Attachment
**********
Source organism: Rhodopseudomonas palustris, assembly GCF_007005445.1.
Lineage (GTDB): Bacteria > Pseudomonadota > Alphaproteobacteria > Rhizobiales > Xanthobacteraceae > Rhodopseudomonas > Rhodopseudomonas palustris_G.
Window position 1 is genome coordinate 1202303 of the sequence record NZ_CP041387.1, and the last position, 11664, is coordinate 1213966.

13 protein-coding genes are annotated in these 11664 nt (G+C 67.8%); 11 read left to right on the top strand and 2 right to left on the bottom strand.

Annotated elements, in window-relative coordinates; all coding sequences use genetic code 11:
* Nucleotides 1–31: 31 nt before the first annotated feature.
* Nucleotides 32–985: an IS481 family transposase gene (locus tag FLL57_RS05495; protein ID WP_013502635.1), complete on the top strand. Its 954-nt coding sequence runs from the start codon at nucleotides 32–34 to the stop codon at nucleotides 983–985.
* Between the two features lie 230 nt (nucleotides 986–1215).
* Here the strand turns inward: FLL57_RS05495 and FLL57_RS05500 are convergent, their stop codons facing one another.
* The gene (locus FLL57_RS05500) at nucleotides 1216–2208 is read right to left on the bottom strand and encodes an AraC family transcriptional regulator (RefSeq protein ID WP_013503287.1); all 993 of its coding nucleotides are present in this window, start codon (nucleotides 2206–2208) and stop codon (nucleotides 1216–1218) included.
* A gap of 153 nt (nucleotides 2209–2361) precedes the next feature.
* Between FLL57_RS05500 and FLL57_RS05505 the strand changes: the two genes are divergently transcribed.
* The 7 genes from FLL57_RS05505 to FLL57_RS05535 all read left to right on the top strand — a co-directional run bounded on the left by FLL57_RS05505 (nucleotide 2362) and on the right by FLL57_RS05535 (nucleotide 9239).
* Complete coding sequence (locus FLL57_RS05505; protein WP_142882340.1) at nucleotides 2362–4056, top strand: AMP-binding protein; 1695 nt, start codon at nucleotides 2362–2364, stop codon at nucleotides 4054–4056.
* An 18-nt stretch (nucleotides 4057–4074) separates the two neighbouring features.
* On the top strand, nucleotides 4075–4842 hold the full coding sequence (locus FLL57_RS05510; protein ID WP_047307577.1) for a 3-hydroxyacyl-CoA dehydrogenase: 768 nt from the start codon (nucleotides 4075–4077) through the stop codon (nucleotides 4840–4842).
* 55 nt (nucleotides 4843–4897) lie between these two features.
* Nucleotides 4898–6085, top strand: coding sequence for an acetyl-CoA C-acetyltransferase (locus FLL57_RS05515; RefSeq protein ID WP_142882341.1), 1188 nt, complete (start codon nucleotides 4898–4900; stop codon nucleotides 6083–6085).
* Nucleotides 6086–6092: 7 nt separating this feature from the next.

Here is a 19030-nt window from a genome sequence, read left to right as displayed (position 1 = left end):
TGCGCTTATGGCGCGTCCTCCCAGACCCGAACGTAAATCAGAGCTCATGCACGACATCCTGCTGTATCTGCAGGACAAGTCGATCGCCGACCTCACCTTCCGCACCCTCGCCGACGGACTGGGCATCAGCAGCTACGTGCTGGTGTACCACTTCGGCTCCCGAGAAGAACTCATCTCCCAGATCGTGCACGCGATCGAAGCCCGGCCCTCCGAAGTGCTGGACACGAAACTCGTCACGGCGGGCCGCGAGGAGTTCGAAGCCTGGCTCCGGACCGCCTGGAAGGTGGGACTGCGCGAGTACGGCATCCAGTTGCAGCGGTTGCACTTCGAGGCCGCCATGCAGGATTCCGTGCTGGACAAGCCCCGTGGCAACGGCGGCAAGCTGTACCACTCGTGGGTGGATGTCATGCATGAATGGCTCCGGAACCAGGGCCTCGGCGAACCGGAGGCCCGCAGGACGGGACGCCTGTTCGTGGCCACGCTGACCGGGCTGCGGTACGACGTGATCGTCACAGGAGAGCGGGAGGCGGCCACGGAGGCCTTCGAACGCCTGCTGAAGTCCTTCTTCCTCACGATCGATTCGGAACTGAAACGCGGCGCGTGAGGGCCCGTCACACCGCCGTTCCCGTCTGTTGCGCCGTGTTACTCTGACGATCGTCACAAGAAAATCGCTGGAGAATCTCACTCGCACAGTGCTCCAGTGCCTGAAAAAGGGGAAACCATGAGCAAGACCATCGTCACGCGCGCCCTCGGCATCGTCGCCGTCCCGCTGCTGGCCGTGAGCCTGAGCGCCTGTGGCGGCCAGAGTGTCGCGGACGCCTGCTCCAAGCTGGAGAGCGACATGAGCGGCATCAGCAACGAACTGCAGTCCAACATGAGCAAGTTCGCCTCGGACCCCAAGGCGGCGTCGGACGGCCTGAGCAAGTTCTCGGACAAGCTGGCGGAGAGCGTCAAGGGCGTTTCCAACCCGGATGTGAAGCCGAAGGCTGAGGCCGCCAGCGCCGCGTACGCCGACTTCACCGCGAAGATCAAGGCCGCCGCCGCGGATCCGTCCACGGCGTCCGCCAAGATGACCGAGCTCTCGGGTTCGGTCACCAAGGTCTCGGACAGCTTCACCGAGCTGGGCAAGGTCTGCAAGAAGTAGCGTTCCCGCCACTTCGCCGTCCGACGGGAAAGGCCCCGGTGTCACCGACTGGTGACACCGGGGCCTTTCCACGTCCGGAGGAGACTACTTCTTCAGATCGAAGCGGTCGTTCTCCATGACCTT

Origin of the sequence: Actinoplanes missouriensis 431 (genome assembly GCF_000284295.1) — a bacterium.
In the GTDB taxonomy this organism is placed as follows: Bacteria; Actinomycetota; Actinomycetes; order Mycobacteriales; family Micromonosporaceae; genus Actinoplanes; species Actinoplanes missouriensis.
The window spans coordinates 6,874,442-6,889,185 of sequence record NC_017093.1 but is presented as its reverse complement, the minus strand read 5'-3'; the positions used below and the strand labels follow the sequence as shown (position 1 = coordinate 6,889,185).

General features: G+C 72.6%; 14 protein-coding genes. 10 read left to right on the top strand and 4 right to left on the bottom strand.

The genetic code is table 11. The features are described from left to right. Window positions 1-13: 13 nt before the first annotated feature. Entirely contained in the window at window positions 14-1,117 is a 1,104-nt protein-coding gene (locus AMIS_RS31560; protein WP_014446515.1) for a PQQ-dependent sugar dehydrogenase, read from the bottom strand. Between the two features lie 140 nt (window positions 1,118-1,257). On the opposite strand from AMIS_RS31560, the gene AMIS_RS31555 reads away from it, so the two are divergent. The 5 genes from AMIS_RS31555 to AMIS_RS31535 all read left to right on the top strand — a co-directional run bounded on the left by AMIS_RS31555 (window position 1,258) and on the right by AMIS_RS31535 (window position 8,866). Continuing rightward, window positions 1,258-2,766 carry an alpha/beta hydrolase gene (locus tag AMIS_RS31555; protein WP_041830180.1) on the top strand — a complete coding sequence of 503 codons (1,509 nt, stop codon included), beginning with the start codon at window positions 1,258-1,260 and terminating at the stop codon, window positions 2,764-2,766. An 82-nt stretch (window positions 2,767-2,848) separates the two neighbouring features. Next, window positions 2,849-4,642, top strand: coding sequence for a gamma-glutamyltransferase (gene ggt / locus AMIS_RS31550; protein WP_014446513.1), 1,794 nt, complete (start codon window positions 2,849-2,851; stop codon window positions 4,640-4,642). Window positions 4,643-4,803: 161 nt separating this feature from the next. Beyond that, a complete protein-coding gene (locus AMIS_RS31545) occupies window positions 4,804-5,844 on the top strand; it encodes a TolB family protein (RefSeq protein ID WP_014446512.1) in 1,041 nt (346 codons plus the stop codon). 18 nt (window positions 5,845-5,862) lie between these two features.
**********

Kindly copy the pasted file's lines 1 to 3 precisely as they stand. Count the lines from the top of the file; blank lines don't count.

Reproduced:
Source organism: Rhodopseudomonas palustris, assembly GCF_007005445.1.
Lineage (GTDB): Bacteria > Pseudomonadota > Alphaproteobacteria > Rhizobiales > Xanthobacteraceae > Rhodopseudomonas > Rhodopseudomonas palustris_G.
Window position 1 is genome coordinate 1202303 of the sequence record NZ_CP041387.1, and the last position, 11664, is coordinate 1213966.